Gender Pay Gap Part 2: Why women do not negotiate
In our previous blog post about the gender pay gap, we showed that the pay gap is still alive & kicking on the work floor. Women are aware of this phenomenon and seem to accept the situation rather than being willing to adapt to the male reality of putting yourself first.
In this blog we would like to share the experiences of our female respondents regarding the actual negotiating process, the vital few moments of communication in the recruitment process that will make all the difference. From the responses we received one would almost believe that women do not seem to value their prime salary the same way men do:
“Women tend to be less likely to negotiate for more money. I see men consistently negotiating more, whether they are experienced or more junior.”
“Men consider their salary more important than women do. Men discuss their salary and benefits amongst them.”
“Where women settle for a certain salary level, men continue to negotiate every single salary component to their advantage.”
Looking at the quotes you would also believe that women are more interested in other aspects of the package, especially those providing a better work-life balance:
“When asked to make a horizontal move, women tend to accept this more easily, if the additional ‘non-tangible’ benefits such as extra education or flexible working hours are beneficial to them. Men are more likely to negotiate an on-boarding bonus.”
“Women often do not prioritize on their prime salary and often exchange a salary rise for extra education or flexible working hours.”
But wait a minute: men also seek for better work-life balance plus perks like extra education (think of the numerous prestigious MBA-programs) on top of a salary rise. Explaining the gap by saying that women are just not that into their prime salary would be a strange conclusion since negotiating a higher salary in itself is a fully ‘clean’, objective transaction, applying to every professional in every position. Apparently though it is surrounded by a number of assumptions, unwritten codes of behavior, hidden social rules and prejudices.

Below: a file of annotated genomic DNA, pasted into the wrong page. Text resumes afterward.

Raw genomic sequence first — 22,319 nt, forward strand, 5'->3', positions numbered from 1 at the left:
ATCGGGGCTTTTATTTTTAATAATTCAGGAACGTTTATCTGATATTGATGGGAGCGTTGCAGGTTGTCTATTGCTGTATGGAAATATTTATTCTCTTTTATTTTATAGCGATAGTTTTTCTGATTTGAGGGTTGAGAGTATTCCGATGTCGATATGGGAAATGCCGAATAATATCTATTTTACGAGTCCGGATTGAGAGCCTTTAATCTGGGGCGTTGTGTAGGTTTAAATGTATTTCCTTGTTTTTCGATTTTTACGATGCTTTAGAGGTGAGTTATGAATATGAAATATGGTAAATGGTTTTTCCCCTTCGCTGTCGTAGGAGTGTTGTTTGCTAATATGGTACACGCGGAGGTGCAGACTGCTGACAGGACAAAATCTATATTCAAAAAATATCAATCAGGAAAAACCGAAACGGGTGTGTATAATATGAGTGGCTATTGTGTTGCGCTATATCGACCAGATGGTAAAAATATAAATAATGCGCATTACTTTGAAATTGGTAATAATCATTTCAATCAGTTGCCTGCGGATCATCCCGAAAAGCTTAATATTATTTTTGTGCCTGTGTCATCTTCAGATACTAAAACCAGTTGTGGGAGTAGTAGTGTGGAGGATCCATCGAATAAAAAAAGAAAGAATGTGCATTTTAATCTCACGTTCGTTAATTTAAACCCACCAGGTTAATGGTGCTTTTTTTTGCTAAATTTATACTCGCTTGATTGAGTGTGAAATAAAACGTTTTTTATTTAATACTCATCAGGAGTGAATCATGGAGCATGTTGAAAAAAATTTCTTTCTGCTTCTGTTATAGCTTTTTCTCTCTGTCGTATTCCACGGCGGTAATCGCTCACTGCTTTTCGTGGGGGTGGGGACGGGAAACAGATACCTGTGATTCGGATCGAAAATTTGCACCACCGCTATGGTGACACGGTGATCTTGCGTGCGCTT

Perhaps the tendency of women to seek consent during the negotiation process as opposed to the ‘male’ approach of putting your own interest first, can be explained by the fear of breaking the deal. We believe that breaking the deal and therefor breaking the relation is a risk men are prepared to take more easily than women:
“In negotiations, women usually make transparent statements of their current primary and secondary salary components while men often provide an overall gross salary picture plus clear statements of what they want.”
“Female candidates rarely negotiate at all. A typical reaction of a female candidate to an offer is: “Great offer, but could we take a look at it? – almost like an apology. Male candidates say: “Great offer, but what I need is..”
The question arises if perhaps there are underlying reasons why women are reluctant to negotiate as tough as men do. Asking probe questions, indeed there seem to be certain social dynamics that possibly explain this behaviour:
“I have noticed that it is far less accepted if women show themselves as tough negotiators. With male candidates it is often said: “although he asks a lot, if we want him that badly, we should meet his demands”, where with female candidates the stage of “this far and no further” is reached much quicker.”
To complicate things further, the following statement gives reason to suggest that some sort of double standard is used when evaluating female candidates for executive positions:
“At an executive level, if a candidate does not negotiate or hesitates, this will send a red flag: excitement drops and questions arise to whether this candidate is the right choice.”
“Hiring Managers of top executives sometimes conveniently use the fact that women settle for a lower salary.”
In our last blog on this subject we will focus on the role of those closely involved in hiring procedures such as Hiring Managers and Executive Search Consultants.
See you on the 8th of May!
Wilma Rossieau is involved in search for positions in healthcare consulting, business development, market access – and quite a few med tech start-ups.
Eline Joseph recently joined Lens, after finishing my Master’s degree in Culture, Organisation and Management at the VU University here in Amsterdam.